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Sydney Dispatch 2: Quiet Chaos

Sydney Dispatch 2: Quiet Chaos

Sydney Film Festival — Day 2

Quiet Chaos, Antonello Grimaldi’s sweet and muted competition entry about a mourning father and daughter, presents the perfect tonic to the blowsy, unimaginative tripe proffered by Mike Leigh on opening night. With poise and restraint, Grimaldi demonstrates the meaning of humane cinema, discreetly observing Pietro (Nanni Moretti) a middle-aged television executive who returns from an act of beachfront heroism to find his wife sprawled across the lawns of his vacation villa, dead of an apparent fall. There is no grand catharsis to be had, as a wordless credit sequence elides most of the funeral details; rather a quietly, beautifully observed working through of sorrow—the numbness that comes in tragedy’s wake and the inexorable, if painful process of returning to some semblance of animation. But Grimaldi shows us something not quite like sorrow. Wanting tears or destructive tendencies, Pietro’s daughter copes unnaturally well with her mother’s passing, betraying a calm that the father finds unsettling, especially so when he comes to the jarring realization that the daughter’s lack of outward sentiment mirrors his own. (For his part, Pietro staves off feeling by tallying lists in his head: for example, the airlines he’s flown during his life, or the past houses he’s lived in.)

Pietro’s playful promise to wait outside his daughter’s school becomes a pact dutifully adhered to, as he begins to loiter all day, every day, in the park opposite. Social anchors like work and friends recede in importance like so much ambient noise, but rather than stray into maudlin gather-ye-roses territory Quiet Chaos, sculpted by Grimaldi’s sensitive direction, slips into beguiling, ingenuous play. Pietro conducts business from his car (highlighted by a delightfully imperious cameo from Roman Polanski), but has no truck with the fraught politics of his workplace. He whiles away the hours in a local café, makes eyes with the lithe blonde who walks her dog in the park, makes games with the autistic boy who also makes a daily stroll with his carer, and generally re-connects with his sense of self. As a premise, Quiet Chaos sounds awful and saccharine; but in practice it ascends to something almost sublime.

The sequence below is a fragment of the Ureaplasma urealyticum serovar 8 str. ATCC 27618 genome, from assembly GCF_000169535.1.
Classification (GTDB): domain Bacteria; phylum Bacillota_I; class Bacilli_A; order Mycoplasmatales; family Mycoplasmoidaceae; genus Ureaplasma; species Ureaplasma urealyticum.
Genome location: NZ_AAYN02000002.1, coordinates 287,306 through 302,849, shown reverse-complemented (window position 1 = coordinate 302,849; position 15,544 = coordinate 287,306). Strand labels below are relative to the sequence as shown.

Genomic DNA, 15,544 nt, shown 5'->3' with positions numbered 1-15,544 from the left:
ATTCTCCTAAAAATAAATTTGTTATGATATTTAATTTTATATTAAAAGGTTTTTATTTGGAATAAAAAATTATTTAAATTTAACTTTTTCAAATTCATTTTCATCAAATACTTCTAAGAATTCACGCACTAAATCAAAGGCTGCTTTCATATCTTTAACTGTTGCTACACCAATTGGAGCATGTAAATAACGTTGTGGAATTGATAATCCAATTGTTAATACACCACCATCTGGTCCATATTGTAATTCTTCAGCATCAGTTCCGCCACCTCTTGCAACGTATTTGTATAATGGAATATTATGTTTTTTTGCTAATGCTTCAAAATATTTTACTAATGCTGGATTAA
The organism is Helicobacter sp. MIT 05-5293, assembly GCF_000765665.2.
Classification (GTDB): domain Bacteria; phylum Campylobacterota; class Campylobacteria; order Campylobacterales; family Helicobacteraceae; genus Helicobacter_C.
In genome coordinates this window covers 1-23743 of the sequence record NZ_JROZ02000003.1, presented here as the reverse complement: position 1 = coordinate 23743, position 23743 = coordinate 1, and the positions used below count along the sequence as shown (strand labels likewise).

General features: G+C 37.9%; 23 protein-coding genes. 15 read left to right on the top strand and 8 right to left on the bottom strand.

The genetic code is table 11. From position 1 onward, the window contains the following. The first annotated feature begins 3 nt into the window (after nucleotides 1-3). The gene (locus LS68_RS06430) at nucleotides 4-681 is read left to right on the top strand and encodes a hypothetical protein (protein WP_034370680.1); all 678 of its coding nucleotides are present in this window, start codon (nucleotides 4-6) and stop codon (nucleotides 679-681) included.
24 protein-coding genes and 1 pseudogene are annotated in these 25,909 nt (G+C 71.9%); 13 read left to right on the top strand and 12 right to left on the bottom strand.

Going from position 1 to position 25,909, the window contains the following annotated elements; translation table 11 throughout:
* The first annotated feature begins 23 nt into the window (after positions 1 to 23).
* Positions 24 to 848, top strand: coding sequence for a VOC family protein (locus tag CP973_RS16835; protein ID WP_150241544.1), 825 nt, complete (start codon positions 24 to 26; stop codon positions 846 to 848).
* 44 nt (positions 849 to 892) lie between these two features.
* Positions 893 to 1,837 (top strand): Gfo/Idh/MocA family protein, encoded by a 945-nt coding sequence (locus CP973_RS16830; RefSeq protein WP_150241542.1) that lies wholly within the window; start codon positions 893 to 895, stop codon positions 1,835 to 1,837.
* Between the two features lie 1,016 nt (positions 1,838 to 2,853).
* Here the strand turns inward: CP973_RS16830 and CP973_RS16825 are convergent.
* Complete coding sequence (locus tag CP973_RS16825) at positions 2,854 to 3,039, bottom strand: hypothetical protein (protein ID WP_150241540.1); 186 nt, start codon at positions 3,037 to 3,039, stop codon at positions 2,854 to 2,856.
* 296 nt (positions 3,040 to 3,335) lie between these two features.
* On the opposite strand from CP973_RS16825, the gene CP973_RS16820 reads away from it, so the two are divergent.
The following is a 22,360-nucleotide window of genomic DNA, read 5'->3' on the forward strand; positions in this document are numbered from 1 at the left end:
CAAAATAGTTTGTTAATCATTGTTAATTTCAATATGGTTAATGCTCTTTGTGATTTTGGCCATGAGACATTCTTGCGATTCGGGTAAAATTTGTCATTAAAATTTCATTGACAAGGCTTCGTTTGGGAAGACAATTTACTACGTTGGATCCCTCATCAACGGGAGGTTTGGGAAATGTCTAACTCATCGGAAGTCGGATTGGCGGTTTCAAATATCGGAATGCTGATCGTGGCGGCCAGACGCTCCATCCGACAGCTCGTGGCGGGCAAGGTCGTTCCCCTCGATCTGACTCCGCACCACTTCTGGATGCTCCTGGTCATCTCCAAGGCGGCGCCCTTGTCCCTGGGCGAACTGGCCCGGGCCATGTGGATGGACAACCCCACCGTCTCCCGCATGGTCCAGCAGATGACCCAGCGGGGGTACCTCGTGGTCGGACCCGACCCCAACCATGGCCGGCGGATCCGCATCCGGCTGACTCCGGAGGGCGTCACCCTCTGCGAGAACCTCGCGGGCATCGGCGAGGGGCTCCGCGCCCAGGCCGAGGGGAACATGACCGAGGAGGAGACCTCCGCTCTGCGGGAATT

Moretti’s hangdog charisma provides much of the film’s buoyancy, his innate mesmerizing quality waging constant war with Pietro’s beleaguered emotional state. There’s a chasm between the outer and the inner, and so Moretti’s performance is more profoundly credible as a picture of grief because of the constant tussle between the two. Pietro is clearly far from perfect, tiptoeing around the edge of several transgressions—reading his wife’s e-mails, bedding his sister in law (and former paramour)—but he always steps away. Through Moretti the father is profoundly moral, breathing grief rather than putting it up for theatrical display; and the actor’s performance is bolstered by Alessandro Pesci, whose photography sets a bar against histrionics. Under Pesci’s circumspect eye, minute gestures, like Pietro’s hand drifting towards his daughter’s—and fluttering anxiously away again, as he recalls that she’s embarrassed by such affection—come close to transcendence.

Quiet Chaos is doggedly un-cynical and wears its emotions on its sleeve, which I suppose puts it in the same stratum as Happy-Go-Lucky. But by being guarded and pensive where Mike Leigh is neither, Grimaldi’s film is a modest marvel. —JAMES CRAWFORD

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